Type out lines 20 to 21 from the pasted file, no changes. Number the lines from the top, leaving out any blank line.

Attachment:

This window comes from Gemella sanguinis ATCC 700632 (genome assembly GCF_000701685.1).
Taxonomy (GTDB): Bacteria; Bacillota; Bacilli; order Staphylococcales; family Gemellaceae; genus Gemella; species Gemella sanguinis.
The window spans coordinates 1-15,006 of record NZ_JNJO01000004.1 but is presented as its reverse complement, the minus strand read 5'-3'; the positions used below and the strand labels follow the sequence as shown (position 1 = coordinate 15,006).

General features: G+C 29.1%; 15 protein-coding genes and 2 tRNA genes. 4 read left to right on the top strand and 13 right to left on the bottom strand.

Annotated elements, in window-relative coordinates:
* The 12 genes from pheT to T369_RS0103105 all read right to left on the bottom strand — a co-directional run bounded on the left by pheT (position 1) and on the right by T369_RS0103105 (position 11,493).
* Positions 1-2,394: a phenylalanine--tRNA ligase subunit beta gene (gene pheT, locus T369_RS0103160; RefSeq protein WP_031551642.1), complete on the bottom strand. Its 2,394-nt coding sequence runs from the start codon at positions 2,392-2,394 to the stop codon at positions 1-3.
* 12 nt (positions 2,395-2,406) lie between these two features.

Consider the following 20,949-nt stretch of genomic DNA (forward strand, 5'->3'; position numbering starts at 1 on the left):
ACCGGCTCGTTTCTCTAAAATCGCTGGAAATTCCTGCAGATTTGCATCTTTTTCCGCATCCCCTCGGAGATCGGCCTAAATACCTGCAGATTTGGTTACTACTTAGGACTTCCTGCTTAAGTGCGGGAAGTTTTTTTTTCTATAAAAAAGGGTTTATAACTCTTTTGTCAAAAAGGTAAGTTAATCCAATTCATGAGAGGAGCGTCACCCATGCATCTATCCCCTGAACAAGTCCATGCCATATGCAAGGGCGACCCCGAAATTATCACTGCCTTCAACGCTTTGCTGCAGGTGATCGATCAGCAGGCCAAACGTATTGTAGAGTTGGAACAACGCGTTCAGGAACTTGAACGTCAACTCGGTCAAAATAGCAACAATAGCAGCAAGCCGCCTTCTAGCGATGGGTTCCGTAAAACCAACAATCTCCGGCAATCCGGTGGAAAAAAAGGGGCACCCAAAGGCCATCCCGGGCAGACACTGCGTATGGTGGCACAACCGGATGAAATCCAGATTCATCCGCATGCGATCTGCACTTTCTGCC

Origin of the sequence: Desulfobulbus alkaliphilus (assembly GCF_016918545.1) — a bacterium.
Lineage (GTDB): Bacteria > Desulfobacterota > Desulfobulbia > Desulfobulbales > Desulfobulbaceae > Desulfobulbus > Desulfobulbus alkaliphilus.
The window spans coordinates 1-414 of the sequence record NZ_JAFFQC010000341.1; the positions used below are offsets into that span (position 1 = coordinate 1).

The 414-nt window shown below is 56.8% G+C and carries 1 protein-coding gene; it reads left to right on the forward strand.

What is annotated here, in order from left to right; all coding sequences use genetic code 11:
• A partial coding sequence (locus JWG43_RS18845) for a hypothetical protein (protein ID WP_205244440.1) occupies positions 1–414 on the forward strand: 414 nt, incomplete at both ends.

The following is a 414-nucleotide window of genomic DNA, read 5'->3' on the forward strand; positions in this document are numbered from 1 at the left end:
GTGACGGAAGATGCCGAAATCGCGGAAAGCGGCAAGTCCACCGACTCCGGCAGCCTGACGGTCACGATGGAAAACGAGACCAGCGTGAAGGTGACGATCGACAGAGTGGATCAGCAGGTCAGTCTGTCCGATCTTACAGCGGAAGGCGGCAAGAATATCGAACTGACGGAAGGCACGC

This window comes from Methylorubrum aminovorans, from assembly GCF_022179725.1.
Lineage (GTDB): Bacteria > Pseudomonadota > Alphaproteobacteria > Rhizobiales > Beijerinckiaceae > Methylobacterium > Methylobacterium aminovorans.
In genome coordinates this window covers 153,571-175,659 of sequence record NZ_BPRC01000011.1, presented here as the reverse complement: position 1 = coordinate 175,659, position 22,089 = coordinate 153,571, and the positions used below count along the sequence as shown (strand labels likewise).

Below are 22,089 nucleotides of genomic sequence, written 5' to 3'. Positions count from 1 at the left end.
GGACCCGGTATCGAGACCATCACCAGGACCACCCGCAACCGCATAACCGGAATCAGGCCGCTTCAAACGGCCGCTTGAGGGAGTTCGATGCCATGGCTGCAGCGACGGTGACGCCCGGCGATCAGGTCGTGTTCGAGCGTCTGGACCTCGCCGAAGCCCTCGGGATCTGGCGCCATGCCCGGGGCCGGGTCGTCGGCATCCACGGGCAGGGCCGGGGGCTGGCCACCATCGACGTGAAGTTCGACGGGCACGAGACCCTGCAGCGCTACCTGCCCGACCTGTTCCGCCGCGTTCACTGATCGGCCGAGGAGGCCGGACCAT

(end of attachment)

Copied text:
Lineage (GTDB): Bacteria > Pseudomonadota > Alphaproteobacteria > Rhizobiales > Beijerinckiaceae > Methylobacterium > Methylobacterium aminovorans.
In genome coordinates this window covers 153,571-175,659 of sequence record NZ_BPRC01000011.1, presented here as the reverse complement: position 1 = coordinate 175,659, position 22,089 = coordinate 153,571, and the positions used below count along the sequence as shown (strand labels likewise).